There’s been wide international reporting on Israel’s demolition of new apartment houses in an area adjacent to East Jerusalem that is part of Area A, designated by the Oslo Accords as entirely under Palestinian Authority jurisdiction, but geographically part of a Palestinian neighborhood of Jerusalem and on the Israeli side of the separation barrier. This links to the NY Times story: “Israel Begins Tearing Down Palestinian Housing on Edge of East Jerusalem.”
In soccer parlance, this is an own goal. Once again, Israel under Prime Minister Netanyahu undermines its image and any possibility of rekindling a workable relationship with Palestinians and the Palestinian Authority. Given the difficulty for Palestinians to get Israeli permits to build for their expanding population needs, Palestinian residents of East Jerusalem have purchased apartments in new buildings within Area A, partially still under construction. Their construction permits from the Palestinian Authority have been ignored by Israel, which proceeded to destroy 72 new housing units, including 17 that were inhabited. The official Israeli pretext is that the buildings were too close to the separation/security barrier, but the animosity generated by such actions among Palestinians (including legal inhabitants of East Jerusalem) surely raises a security risk of its own.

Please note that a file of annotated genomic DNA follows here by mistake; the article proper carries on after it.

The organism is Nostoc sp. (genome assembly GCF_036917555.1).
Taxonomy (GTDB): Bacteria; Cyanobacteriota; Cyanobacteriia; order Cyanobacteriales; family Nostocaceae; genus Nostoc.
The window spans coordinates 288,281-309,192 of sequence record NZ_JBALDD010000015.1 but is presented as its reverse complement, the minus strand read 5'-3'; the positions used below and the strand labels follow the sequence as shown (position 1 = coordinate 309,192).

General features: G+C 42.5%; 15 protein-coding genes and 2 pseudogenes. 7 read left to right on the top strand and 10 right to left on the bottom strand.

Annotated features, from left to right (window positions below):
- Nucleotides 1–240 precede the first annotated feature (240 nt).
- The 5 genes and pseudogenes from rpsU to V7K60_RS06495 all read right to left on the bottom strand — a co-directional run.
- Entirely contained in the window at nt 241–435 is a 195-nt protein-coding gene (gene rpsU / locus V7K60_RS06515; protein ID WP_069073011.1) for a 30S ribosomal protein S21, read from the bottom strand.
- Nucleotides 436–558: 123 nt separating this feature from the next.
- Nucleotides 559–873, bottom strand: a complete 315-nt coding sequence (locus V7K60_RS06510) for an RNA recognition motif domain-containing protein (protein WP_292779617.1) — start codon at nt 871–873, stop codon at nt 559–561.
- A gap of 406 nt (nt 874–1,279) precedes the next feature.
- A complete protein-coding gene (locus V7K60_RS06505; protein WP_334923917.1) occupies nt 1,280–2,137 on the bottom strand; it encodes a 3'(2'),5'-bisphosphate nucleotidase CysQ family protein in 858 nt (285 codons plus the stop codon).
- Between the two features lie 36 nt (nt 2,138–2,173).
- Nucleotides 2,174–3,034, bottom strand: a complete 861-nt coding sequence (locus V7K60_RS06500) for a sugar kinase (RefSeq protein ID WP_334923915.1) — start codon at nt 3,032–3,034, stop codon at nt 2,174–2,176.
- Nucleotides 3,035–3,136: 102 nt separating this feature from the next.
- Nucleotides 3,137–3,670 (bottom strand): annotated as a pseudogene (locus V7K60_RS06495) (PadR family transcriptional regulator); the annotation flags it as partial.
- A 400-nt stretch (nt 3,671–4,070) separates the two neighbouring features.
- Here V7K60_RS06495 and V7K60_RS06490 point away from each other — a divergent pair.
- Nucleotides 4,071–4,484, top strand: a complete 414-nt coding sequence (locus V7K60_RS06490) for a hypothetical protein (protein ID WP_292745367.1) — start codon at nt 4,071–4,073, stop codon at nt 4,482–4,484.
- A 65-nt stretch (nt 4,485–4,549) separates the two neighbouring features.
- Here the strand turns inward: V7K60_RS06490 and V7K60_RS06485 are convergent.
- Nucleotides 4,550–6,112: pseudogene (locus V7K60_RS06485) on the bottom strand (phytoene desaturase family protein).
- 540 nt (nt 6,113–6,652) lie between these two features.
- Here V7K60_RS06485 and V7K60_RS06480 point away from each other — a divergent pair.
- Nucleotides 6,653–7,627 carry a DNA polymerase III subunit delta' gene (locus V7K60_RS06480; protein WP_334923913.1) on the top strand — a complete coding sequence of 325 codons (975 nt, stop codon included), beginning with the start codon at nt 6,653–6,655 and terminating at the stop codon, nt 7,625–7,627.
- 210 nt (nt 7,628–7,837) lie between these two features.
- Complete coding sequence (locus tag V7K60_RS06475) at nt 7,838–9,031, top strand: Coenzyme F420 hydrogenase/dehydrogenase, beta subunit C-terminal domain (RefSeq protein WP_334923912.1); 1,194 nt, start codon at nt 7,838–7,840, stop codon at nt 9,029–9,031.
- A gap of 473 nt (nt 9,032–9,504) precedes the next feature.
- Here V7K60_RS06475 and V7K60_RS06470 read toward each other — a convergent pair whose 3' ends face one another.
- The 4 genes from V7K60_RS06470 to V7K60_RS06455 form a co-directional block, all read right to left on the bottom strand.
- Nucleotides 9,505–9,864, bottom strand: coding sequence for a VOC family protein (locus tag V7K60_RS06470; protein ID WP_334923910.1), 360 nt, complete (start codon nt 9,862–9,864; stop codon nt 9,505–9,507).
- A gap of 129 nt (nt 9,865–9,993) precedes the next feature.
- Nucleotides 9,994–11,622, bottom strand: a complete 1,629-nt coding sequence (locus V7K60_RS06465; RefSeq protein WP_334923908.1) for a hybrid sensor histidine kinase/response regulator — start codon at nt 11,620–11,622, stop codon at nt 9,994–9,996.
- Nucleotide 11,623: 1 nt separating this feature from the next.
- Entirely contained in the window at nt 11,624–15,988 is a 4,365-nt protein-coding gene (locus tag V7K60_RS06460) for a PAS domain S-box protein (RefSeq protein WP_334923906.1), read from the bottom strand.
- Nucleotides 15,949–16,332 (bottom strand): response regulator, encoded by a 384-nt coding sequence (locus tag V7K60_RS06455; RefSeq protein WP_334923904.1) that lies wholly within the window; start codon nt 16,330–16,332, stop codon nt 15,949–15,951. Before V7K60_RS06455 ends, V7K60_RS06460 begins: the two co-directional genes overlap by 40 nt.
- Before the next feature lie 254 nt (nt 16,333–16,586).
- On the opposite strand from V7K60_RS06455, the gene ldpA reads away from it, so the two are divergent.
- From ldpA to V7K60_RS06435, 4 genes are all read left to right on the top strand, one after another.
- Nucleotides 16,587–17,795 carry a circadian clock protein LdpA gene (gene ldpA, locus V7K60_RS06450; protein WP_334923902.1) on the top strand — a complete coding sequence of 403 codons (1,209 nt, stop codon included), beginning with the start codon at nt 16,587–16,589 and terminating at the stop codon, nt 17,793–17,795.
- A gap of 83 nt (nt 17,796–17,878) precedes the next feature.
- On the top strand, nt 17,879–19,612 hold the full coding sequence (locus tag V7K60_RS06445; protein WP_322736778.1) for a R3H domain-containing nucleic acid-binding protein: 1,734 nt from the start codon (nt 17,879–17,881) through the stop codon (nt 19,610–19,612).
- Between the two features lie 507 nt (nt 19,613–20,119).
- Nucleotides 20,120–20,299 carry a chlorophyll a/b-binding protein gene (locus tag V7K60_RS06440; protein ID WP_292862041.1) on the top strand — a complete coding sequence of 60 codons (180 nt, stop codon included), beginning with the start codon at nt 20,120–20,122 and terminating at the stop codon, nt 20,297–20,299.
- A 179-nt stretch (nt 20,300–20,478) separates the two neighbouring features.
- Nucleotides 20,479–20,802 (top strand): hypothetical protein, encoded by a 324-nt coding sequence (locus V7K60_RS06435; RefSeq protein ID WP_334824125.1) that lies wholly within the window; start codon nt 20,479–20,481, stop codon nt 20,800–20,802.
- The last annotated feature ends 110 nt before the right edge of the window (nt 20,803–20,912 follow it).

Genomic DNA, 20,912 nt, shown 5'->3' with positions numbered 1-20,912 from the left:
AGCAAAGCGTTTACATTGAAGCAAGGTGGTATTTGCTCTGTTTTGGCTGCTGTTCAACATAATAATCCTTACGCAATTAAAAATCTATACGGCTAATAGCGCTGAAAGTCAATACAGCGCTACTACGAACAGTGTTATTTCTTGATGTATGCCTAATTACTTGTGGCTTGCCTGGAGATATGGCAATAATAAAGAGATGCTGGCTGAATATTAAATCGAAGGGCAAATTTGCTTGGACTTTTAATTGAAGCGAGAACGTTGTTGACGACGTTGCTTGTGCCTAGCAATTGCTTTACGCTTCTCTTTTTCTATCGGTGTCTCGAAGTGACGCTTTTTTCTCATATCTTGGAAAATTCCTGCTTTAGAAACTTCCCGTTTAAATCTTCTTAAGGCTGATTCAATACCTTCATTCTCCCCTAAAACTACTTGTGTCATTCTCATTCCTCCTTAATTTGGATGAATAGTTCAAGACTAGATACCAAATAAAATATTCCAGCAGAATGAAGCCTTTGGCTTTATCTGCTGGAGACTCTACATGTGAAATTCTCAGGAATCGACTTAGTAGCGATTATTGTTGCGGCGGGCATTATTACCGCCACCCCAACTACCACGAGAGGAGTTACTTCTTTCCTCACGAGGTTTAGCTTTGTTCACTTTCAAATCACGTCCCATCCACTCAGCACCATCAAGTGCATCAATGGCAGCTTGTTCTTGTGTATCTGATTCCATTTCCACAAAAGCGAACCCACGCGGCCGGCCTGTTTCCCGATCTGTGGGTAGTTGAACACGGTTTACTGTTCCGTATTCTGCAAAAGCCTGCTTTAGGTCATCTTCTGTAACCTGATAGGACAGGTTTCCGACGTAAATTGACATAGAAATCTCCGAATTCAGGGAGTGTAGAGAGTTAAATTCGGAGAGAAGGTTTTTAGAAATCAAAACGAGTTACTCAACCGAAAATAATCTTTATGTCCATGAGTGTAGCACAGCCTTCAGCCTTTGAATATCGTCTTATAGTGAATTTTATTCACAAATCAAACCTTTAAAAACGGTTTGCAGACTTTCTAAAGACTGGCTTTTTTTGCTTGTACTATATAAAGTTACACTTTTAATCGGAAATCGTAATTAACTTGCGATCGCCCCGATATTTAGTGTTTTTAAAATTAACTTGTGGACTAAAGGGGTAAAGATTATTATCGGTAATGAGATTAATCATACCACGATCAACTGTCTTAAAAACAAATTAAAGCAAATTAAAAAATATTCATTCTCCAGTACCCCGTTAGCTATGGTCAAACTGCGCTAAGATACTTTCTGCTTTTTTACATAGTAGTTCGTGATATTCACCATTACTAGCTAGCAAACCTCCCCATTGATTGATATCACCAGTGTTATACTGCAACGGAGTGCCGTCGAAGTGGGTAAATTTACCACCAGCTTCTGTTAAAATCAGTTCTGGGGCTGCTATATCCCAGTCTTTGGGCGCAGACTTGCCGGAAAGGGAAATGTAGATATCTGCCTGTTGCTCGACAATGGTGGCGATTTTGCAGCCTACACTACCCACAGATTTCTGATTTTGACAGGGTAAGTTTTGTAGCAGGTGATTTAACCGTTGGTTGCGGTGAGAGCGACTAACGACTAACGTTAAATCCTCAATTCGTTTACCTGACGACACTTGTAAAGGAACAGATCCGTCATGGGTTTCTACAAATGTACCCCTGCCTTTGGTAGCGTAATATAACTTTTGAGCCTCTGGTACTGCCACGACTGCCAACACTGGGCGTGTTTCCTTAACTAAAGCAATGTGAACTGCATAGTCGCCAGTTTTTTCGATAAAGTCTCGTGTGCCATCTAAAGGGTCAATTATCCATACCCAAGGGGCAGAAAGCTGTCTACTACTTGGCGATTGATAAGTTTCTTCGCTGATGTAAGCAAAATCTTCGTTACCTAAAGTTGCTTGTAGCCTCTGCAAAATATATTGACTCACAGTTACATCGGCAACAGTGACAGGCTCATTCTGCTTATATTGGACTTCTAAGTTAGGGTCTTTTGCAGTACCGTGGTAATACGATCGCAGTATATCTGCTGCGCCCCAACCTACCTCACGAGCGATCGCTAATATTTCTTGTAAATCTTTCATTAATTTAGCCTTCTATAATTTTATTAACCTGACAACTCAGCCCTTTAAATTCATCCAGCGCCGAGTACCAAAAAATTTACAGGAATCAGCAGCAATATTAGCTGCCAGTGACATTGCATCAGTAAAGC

The Times of Israel has followed up on this story with an “Israel Media Review” entitled, “If you build it, they will come (and demolish it).” It notes how this is mostly a non-story in Israel’s media, with back-page coverage in most print publications, with the exception of Haaretz and the online +972 magazine:
Israel on Monday went ahead with planned demolitions of dozens of homes in several buildings in the East Jerusalem neighborhood of Sur Baher.
Though Israeli demolitions of homes found to be built illegally are not uncommon, the location of the homes in areas under Palestinian Authority control brought extra attention and condemnation over the measures.
The homes are in an area that is perhaps a perfect microcosm of the byzantine soup of authorities at play in the liminal zone at the edges of Jerusalem (a) in a neighborhood that is mostly inside Jerusalem’s municipal boundaries, but (b) in a part of the neighborhood that lies outside those boundaries, in an area of the West Bank under Palestinian Authority control, and (c) on the Jerusalem side of the security barrier that supposedly runs between East Jerusalem and the West Bank. . . .